Wyoming '99: Wednesday
After visiting the old Holliday place, we took off up the road a little further to have a look at where the neighbors had lived. They were the Murchlands.
This is the only wall of this house that's still completely intact. The roof has caved in; we startled a field mouse that had been living inside, under an overturned stove. (He ran off shouting something about a quote from Robert Burns.) There's a well inside the house too, maybe two and a half feet across, lined with the same concrete-aggregate stuff that the house is made of.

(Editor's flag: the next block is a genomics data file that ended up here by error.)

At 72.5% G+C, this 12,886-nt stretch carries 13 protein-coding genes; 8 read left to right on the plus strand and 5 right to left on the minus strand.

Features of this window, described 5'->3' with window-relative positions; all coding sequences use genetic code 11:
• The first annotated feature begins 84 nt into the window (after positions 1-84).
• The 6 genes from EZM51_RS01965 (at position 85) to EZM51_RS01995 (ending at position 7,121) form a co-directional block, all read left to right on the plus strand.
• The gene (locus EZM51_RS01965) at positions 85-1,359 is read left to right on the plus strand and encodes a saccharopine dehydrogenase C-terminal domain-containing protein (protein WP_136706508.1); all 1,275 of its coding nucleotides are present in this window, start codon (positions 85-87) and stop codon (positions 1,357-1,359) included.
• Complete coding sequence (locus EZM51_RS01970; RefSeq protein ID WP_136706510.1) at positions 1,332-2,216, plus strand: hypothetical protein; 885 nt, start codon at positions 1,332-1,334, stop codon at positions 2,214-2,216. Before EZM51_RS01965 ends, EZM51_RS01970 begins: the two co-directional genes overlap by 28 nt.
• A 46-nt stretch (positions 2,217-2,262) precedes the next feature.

Not too far up the road is a tiny square monument lined with the same stuff, inside which is an engraved stone marking the graves of two infant Murchlands and a toddler, all from the 1870s. It must have been a crushing blow to move out to Wyoming, far from anywhere specific, and have three children die one after another.
The house is tucked away under these trees. (Click on the picture for a bigger version.) Following old pioneer practice, the Murchlands had planted the trees as a windbreak for their home. One of the trees was an apple tree, which had little green apples all over it when we were there. We plucked a couple for the kids--they were tart, but tasty. Doug finished his and immediately wanted more. I bet he could have sat happily in that tree all afternoon, munching away on little green apples.